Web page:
20 November 2016

The Once and Future King...Now and Forever Relevant


Has it ever struck you as interesting that English teachers, especially high school English teachers, analyze the same set of books with their students every year? My English teacher recently informed my class that the literature he is teaching this year is the same set of literature he taught last year, and the year before that, and the year before that, etc. Why is that? How is it that a specific set of literature can be so meaningful to a teacher that they are capable of teaching the same set of literature to hundreds of students for several (*cough* 30 *cough*) years?

His explanation was that he teaches this same set of literature to his students every year because the reactions of his students are predictable. Every year, certain students will appreciate certain works, and that is because as a generality, humanity itself is predictable. He explains that the first time he read the these works of literature, each composition affected him in a manner similar to that of his students. Thus, because humanity is predictable - the reactions of his students are predictable, and because the reactions of his students are predictable, he teaches the same set of literature every year. These books obviously maintain a deep relevance to his personal life if he teaches them every year, but considering the novels analyzed, I have realized that these works have affected my classmates and me in a predictable manner. Predictable, because like many of his students prior, my perception and understanding of humanity and civilization have furthered in a similar manner.

The first novel analyzed was The Once and Future King by T.H. White. I have realized that my English teacher analyzes this novel every year because the truths regarding humanity and civilization addressed throughout the novel are not only relevant to the medieval ages, nor the year of publication, but now and forever. Humanity is predictable and because humanity is predictable, this novel is relevant to the lives of those from when it was first written, to modern times, and forever into the future. (Hence the name, "The Once and Future King.")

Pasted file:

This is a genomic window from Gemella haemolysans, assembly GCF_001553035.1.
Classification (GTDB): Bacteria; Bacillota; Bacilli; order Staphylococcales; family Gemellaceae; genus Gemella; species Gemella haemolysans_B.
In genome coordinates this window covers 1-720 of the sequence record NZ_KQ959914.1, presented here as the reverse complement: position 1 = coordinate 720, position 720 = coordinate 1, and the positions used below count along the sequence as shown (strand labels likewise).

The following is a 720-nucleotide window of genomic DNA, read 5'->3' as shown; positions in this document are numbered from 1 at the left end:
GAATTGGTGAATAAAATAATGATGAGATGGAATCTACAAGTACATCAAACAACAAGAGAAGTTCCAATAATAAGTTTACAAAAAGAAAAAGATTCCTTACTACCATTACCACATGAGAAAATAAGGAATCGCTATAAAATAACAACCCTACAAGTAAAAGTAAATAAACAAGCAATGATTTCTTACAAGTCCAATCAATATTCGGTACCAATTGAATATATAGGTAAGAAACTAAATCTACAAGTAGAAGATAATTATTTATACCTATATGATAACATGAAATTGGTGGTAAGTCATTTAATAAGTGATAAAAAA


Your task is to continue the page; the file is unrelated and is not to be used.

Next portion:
If you have read the novel The Once and Future King and are interested in my analysis of decency and civilization within the novel, I posted my synthesis essay below:

The Relationship of Decency and Civilization
“Each person has inside a basic decency and goodness. If he listens to it and acts on it, he is giving a great deal of what it is the world needs most. It is not complicated but it takes courage. It takes courage for a person to listen to his own goodness and act on it.”
Pablo Casals
Although the perception of humanity as decent is admirable, in relation to the novel The Once and Future King, Arthur was unable to effectively establish civilization because he maintained this faith in the decency of man. This ideal, represented through his statements and actions, influences his reign.  Throughout various texts, the authors outlined and characterized the consequences of perceiving man as genuinely and inherently decent. Therefore, because Arthur maintains this perception of humanity, his actions often correlated with the consequences and conditions described within these texts.